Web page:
Nepotism Rarely Works Out

, , , , , , | Working | July 31, 2020

I work at a local sandwich shop. Our manager has recently hired her daughter’s boyfriend and it is going about as well as you might expect. The owners are nice people, but the manager is kind of a snob. She’s the type that only works eight to four, Monday through Friday, no matter what is happening because she’s “management” and the “grunt work isn’t her job.” [Coworker] is lazy and a jerk to customers but the manager has his back.

One Sunday evening, a regular comes in. She always has a special order due to a few dietary requirements but is such a good customer. She comes in during off-peak hours, is polite and happy, and tips fantastically. She even tips extra during holiday seasons, sometimes 100% or more of her bill.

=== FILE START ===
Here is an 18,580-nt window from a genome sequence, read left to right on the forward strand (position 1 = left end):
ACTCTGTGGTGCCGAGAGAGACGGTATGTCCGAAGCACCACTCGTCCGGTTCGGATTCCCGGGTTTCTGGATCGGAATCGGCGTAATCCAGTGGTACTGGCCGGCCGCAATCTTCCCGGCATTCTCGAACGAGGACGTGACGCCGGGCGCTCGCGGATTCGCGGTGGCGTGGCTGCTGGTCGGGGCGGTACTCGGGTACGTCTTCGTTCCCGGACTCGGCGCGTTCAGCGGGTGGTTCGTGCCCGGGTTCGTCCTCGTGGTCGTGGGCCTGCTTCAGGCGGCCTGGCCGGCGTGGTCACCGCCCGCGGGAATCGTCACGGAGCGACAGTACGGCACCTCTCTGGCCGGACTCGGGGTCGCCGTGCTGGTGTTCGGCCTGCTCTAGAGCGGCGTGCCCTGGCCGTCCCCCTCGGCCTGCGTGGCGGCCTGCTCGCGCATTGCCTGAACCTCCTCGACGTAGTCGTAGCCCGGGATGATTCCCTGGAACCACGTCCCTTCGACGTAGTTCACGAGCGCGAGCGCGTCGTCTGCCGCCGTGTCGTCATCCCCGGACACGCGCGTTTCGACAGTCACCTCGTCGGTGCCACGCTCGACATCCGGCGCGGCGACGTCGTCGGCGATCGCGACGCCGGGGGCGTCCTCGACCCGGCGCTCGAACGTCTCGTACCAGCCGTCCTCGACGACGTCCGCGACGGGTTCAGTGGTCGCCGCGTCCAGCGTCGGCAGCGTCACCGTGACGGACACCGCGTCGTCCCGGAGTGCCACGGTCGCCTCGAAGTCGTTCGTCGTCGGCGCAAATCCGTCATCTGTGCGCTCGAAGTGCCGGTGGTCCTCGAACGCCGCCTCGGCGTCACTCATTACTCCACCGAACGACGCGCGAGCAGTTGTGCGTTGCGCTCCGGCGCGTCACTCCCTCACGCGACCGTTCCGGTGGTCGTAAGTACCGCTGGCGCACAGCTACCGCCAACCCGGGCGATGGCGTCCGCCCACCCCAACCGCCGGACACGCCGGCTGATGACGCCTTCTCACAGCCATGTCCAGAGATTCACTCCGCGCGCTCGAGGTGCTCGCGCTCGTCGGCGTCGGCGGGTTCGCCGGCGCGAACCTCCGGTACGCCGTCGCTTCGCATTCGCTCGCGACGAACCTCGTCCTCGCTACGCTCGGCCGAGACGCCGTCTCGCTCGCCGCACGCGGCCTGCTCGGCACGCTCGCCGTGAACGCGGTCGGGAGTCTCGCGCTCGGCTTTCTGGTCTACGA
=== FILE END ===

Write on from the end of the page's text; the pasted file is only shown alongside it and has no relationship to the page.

My new coworker messes up her order by adding meat to a vegetarian order. Then, he tried to pick off the meat instead of just restarting. Then, he added cheese. Nope. The customer has a dairy allergy. Full restart.

I’m catching his mistakes and making him redo it, but each time, he is complaining louder and louder about these “stupid f****** vegans” right in earshot of the customer.

He then tries to hide bacon bits in her food “as a prank.” I kick him off the line to make it myself and tell him I am going to report him. 

Coworker: “Do you remember who I am?”

At this point, the customer pipes up from the counter.

Customer: “Do you know who I am?”

Coworker: “Some entitled Karen who refuses to just pick something off a menu?”

I flipped, told him to shut up, and got her food out “on the house.” She just smiled at me, took out her phone, called someone, and retold the whole story. 

Within fifteen minutes, the manager and owner were both in the shop. [Coworker] was fired on the spot and the manager was told to fill in the shift and the rest of his scheduled shifts since he was “her hire” and the owner didn’t want any shift to be short-handed due to “her mistake”. The manager has since been relieved of hiring duties.

Unbeknownst to all of us, the regular was the owner’s twin sister.

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